- The October PMI rose to 59.1 points from 56.3 in September
- Readings above 50 points signal an improvement in business conditions on the previous month, while readings below 50.0 show deterioration.
Kenya’s private sector performance was at a record high in October as business peaked on eased Covid-19 containment measures, the latest Stanbic survey shows.
The bank’s monthly Performing Managers Index (PMI) hit 59.1 points; the highest since the survey began in January 2014.
Output rose for the fourth successive month at the start of the final quarter. Moreover, output growth accelerated to the sharpest pace since the survey began in January 2014.
Readings above 50 points signal an improvement in business conditions on the previous month, while readings below 50.0 show deterioration.
Companies cited greater money circulation and the re-opening of schools and businesses as lockdown restrictions continued to ease.
New business increased during the month under review making it the fourth successive month of expansion.
Thirty five per cent of respondents reported a rise in new work inflows. Anecdotal evidence suggested increased cash flow led to improvements in demand conditions.
Demand pressures remained strong in October.
Sustained output growth and improving demand saw firms increase their payroll numbers for the first time in eight months.
The pace of job creation was modest, but the strongest since November 2019. Firms linked higher workforce numbers to a rise in workloads and efforts to reduce backlogs.
Purchasing activity across Kenya’s private sector rose for the fourth consecutive month, with the rate of growth the sharpest since the survey began in January 2014.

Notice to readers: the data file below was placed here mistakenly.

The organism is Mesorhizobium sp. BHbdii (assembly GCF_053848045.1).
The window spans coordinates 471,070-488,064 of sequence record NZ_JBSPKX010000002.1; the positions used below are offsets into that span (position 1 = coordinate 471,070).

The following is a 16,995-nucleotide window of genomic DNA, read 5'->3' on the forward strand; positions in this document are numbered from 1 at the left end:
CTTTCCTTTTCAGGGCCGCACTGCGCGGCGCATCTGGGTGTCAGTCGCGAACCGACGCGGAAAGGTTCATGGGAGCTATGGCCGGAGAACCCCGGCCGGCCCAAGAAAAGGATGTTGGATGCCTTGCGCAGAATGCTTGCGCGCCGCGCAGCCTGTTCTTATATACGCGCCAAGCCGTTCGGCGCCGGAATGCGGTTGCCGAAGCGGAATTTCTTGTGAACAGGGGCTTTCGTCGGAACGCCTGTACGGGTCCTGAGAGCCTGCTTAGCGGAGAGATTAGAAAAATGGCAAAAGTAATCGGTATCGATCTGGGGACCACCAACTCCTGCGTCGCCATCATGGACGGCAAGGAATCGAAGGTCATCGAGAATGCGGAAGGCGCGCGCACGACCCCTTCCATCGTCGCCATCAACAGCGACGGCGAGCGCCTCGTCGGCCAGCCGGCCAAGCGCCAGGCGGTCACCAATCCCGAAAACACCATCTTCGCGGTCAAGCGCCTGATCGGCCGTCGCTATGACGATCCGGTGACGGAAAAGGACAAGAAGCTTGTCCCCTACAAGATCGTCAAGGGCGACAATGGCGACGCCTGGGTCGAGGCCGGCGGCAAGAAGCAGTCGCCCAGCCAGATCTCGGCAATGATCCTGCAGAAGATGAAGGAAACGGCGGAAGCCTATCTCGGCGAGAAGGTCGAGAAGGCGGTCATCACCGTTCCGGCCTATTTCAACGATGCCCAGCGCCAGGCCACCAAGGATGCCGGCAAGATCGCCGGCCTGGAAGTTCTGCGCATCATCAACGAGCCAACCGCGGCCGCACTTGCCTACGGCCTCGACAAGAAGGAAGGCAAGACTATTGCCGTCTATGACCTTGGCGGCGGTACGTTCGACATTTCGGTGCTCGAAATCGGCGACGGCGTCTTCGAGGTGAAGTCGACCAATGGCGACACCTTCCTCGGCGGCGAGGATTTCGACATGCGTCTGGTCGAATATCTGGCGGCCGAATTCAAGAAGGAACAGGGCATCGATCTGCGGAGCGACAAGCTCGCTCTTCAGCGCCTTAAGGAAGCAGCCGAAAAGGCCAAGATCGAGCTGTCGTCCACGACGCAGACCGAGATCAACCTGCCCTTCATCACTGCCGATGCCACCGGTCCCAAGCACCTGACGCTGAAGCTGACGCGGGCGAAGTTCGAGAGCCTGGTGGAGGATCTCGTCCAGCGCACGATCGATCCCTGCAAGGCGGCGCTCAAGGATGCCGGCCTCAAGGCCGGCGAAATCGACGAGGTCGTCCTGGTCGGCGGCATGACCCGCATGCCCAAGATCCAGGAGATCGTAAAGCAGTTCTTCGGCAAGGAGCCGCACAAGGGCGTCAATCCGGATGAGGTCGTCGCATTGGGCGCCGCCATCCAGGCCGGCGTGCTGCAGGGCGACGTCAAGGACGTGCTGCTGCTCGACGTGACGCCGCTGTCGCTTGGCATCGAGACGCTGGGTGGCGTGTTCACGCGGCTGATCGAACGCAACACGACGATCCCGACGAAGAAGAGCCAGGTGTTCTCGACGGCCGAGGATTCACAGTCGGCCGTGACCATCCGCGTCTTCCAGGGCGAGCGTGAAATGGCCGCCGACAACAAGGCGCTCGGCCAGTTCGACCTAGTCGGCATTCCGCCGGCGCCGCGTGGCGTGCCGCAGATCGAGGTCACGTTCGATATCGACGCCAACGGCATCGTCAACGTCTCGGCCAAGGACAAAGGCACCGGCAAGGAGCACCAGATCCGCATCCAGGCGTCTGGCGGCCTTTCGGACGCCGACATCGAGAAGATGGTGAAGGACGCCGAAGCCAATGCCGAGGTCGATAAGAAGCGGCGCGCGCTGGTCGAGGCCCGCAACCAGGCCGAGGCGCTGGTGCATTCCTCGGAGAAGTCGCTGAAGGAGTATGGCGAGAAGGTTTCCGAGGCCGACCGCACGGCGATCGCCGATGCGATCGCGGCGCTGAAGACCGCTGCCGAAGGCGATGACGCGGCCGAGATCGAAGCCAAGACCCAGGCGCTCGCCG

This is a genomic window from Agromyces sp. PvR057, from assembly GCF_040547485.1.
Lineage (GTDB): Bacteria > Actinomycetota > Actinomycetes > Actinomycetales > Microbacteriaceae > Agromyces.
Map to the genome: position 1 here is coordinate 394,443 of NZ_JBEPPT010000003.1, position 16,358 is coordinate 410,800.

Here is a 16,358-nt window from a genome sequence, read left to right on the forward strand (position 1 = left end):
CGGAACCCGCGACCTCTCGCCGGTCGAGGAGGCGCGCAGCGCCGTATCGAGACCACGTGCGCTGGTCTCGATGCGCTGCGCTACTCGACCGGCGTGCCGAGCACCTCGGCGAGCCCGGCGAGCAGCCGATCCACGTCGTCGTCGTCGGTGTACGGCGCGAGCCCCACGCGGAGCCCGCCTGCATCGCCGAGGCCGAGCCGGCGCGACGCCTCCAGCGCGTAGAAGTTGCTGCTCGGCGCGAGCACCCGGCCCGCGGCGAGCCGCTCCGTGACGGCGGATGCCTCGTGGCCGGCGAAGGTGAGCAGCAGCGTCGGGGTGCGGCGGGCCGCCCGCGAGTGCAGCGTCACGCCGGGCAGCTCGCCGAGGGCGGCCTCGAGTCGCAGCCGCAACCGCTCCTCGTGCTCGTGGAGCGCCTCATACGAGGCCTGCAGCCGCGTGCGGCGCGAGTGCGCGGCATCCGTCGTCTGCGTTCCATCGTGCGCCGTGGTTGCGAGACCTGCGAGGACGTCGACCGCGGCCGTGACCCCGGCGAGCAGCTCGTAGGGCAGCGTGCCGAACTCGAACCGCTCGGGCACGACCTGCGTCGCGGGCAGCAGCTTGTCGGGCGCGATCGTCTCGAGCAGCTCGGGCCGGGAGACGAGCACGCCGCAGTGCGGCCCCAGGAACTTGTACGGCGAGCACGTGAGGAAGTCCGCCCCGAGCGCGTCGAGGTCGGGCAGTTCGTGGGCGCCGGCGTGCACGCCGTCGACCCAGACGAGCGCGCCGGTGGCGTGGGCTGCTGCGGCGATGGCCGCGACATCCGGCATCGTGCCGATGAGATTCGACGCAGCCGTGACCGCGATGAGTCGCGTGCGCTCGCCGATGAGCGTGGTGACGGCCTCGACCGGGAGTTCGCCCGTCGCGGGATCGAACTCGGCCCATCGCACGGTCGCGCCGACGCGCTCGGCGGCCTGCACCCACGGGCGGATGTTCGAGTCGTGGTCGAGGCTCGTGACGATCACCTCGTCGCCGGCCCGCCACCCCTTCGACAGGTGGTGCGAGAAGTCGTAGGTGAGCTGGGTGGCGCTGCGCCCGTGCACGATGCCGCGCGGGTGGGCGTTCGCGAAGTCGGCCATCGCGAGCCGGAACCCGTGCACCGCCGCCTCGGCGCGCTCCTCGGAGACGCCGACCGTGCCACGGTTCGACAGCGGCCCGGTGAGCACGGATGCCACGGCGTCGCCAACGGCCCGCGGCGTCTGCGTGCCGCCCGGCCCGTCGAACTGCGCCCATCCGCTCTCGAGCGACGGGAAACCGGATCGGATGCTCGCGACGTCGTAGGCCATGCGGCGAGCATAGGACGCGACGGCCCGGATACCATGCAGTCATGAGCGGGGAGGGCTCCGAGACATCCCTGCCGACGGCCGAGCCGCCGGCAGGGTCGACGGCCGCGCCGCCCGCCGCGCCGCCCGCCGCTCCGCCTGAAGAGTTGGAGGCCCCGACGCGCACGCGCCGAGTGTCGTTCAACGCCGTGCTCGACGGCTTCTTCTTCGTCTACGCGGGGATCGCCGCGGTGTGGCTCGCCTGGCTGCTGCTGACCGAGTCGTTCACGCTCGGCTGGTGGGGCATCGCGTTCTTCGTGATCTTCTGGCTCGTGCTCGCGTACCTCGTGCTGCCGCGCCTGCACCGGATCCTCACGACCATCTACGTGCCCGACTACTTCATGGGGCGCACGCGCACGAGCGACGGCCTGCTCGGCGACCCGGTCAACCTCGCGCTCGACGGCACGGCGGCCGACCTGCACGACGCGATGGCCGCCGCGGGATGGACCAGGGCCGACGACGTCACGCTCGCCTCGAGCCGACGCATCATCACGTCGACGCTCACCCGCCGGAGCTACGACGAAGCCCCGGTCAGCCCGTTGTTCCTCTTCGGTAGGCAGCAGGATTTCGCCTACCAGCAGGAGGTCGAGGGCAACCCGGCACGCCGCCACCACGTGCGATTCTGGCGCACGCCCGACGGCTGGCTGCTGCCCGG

According to respondents, improved demand conditions encouraged firms to engage in input buying.
Average lead times reduced at the start of the fourth quarter. The degree of improvement was sharp and the fastest since July.
According to panelists, availability of materials, efficient transportation methods and strong competitive pressures led to an improvement in vendor performance.
Pre-production inventories held by local firms rose in October, extending the current period of expansion to four consecutive months.
“The rate of increase was substantial and was the fastest since March 2018. Expectations of growing demand and efforts to avoid running out of inventories were the key factors behind the rise in stocks,” the PMI report reads.
Average input prices rose during October, thereby extending the current period of inflation to four consecutive months.
As has been the case since February 2015, purchase costs rose in October. The latest increase was solid overall, and the sharpest since April.
Rises in fuel and raw material costs were reportedly the key drivers of inflation. Almost eight per cent of firms recorded a rise in purchasing costs, with less than one per cent seeing a fall.
A back-to-back monthly increase in staff costs was recorded at the start of the fourth quarter. The pace of increase quickened from that seen in September but was marginal overall.
Firms that noted a rise linked this to efforts to boost morale amid increasing workloads, while those that registered a fall mentioned cost-saving pressures.
With costs rising and demand growing, Kenyan businesses raised their selling prices for the fourth consecutive month during October.
Generally, the business sentiment improved marginally at the start of the fourth quarter after dropping to a series low during September.
Approximately 29 per cent of firms expected output to increase in the year ahead linking this to improved marketing, staff training and the opening of new branches.
Even so, the degree of optimism was weak in the context of the series history attributable to uncertainty surrounding Covid-19.
According to Jibran Qureishi, head of Africa Research at Stanbic.
Bank, business confidence has been on the rise over the last couple of months, courtesy of easing domestic containment measures which has boosted demand, albeit from a low base from April and May
“That being said, with lockdowns being reimposed in some major international trading partners, new orders could ease over the coming months especially if external demand falters,” Qureishi said.